The Apathy and Default of Business
What has been the response of business to this massive assault upon its fundamental economics, upon its philosophy, upon its right to continue to manage its own affairs, and indeed upon its integrity?
The painfully sad truth is that business, including the boards of directors' and the top executives of corporations great and small and business organizations at all levels, often have responded -- if at all -- by appeasement, ineptitude and ignoring the problem. There are, of course, many exceptions to this sweeping generalization. But the net effect of such response as has been made is scarcely visible.
In all fairness, it must be recognized that businessmen have not been trained or equipped to conduct guerrilla warfare with those who propagandize against the system, seeking insidiously and constantly to sabotage it. The traditional role of business executives has been to manage, to produce, to sell, to create jobs, to make profits, to improve the standard of living, to be community leaders, to serve on charitable and educational boards, and generally to be good citizens. They have performed these tasks very well indeed. But they have shown little stomach for hard-nose contest with their critics, and little skill in effective intellectual and philosophical debate.
A column recently carried by the Wall Street Journal was entitled: "Memo to GM: Why Not Fight Back?" Although addressed to GM by name, the article was a warning to all American business. Columnist St. John said:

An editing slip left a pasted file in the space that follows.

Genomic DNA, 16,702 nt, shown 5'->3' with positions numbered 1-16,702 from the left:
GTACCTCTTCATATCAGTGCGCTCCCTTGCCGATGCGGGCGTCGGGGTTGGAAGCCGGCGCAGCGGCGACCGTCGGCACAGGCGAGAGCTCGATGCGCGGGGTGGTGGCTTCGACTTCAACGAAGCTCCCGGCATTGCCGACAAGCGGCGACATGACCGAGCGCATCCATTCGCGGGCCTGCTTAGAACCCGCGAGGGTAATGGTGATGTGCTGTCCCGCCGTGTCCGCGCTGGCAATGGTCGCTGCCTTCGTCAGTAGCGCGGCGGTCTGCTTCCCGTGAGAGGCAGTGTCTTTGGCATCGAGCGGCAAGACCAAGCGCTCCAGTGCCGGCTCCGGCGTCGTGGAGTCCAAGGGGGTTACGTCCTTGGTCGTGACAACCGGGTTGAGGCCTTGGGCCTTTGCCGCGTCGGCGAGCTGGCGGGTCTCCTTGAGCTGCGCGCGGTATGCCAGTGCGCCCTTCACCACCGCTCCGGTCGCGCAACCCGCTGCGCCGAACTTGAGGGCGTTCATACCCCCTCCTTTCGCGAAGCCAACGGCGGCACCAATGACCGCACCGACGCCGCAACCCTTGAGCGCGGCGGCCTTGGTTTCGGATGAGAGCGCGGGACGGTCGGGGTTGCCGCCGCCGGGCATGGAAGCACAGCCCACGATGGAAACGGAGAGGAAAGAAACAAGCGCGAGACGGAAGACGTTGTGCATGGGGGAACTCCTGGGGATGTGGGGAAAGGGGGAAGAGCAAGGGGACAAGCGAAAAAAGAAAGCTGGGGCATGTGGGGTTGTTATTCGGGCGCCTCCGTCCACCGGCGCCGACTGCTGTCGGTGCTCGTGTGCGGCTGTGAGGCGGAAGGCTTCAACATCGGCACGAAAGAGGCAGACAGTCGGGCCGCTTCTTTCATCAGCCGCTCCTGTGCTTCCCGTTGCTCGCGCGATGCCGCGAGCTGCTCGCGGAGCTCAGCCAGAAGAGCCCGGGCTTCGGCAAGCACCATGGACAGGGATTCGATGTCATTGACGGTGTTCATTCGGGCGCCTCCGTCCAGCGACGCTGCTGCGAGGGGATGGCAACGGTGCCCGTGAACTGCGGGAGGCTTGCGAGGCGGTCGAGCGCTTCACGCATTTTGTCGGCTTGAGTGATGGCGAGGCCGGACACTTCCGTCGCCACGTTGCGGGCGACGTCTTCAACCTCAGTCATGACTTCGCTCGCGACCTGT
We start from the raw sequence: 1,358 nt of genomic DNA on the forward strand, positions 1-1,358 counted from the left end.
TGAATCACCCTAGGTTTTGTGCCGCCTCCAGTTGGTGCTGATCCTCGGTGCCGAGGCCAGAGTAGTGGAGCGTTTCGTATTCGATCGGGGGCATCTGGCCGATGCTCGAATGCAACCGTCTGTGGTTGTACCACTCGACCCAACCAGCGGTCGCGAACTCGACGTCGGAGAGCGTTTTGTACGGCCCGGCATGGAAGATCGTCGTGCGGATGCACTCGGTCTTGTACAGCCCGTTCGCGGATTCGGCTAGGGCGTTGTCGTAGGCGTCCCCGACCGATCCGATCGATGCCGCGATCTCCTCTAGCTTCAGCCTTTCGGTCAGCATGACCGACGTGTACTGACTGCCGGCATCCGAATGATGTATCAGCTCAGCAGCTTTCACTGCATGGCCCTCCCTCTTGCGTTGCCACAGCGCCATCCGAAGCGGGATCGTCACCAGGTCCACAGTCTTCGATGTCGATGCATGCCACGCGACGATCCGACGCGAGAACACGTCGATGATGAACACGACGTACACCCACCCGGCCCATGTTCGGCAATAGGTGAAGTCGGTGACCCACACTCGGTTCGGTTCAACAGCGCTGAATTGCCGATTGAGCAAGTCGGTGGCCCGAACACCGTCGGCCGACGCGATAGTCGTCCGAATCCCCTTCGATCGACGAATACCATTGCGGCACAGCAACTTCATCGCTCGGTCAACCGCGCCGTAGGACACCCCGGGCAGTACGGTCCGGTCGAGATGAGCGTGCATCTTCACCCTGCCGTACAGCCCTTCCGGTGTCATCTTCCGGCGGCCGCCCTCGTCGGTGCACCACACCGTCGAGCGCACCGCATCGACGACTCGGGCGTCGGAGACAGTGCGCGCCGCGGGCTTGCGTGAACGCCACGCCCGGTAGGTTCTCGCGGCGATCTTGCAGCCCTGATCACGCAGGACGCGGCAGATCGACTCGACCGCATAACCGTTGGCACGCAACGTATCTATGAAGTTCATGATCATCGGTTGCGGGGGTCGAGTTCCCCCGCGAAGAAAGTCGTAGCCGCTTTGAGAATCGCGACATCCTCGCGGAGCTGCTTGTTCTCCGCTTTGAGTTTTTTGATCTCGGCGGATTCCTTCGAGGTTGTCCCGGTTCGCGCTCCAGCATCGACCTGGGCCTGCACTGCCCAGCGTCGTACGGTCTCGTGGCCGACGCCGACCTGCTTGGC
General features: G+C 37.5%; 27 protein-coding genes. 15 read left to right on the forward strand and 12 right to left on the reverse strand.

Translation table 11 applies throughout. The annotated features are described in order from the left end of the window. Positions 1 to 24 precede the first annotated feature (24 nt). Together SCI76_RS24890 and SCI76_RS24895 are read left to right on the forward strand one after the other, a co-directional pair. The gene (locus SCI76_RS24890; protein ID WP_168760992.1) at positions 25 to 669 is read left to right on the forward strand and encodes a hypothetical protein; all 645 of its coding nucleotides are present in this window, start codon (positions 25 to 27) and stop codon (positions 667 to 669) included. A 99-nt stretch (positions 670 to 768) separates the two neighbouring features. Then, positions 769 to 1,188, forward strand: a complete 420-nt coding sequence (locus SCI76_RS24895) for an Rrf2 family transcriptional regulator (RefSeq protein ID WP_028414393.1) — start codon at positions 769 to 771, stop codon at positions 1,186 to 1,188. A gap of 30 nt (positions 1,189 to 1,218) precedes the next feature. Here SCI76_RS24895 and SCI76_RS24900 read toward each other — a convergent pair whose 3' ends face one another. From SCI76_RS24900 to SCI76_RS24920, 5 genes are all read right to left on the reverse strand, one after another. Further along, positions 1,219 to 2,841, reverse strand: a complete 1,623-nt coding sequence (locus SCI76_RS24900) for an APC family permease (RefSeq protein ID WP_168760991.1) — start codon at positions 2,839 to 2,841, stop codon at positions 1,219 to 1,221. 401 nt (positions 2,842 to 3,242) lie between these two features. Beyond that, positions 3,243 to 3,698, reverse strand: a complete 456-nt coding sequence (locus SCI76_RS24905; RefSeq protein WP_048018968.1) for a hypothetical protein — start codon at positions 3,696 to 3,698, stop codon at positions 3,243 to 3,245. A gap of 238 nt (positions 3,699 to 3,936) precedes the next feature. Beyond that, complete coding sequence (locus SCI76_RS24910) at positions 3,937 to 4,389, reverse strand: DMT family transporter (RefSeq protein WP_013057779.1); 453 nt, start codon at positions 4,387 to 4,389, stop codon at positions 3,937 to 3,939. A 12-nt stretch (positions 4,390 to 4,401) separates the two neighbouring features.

"General Motors, like American business in general, is 'plainly in trouble' because intellectual bromides have been substituted for a sound intellectual exposition of its point of view." Mr. St. John then commented on the tendency of business leaders to compromise with and appease critics. He cited the concessions which Nader wins from management, and spoke of "the fallacious view many businessmen take toward their critics." He drew a parallel to the mistaken tactics of many college administrators: "College administrators learned too late that such appeasement serves to destroy free speech, academic freedom and genuine scholarship. One campus radical demand was conceded by university heads only to be followed by a fresh crop which soon escalated to what amounted to a demand for outright surrender."
One need not agree entirely with Mr. St. John's analysis. But most observers of the American scene will agree that the essence of his message is sound. American business "plainly in trouble"; the response to the wide range of critics has been ineffective, and has included appeasement; the time has come -- indeed, it is long overdue -- for the wisdom, ingenuity and resources of American business to be marshalled against those who would destroy it.
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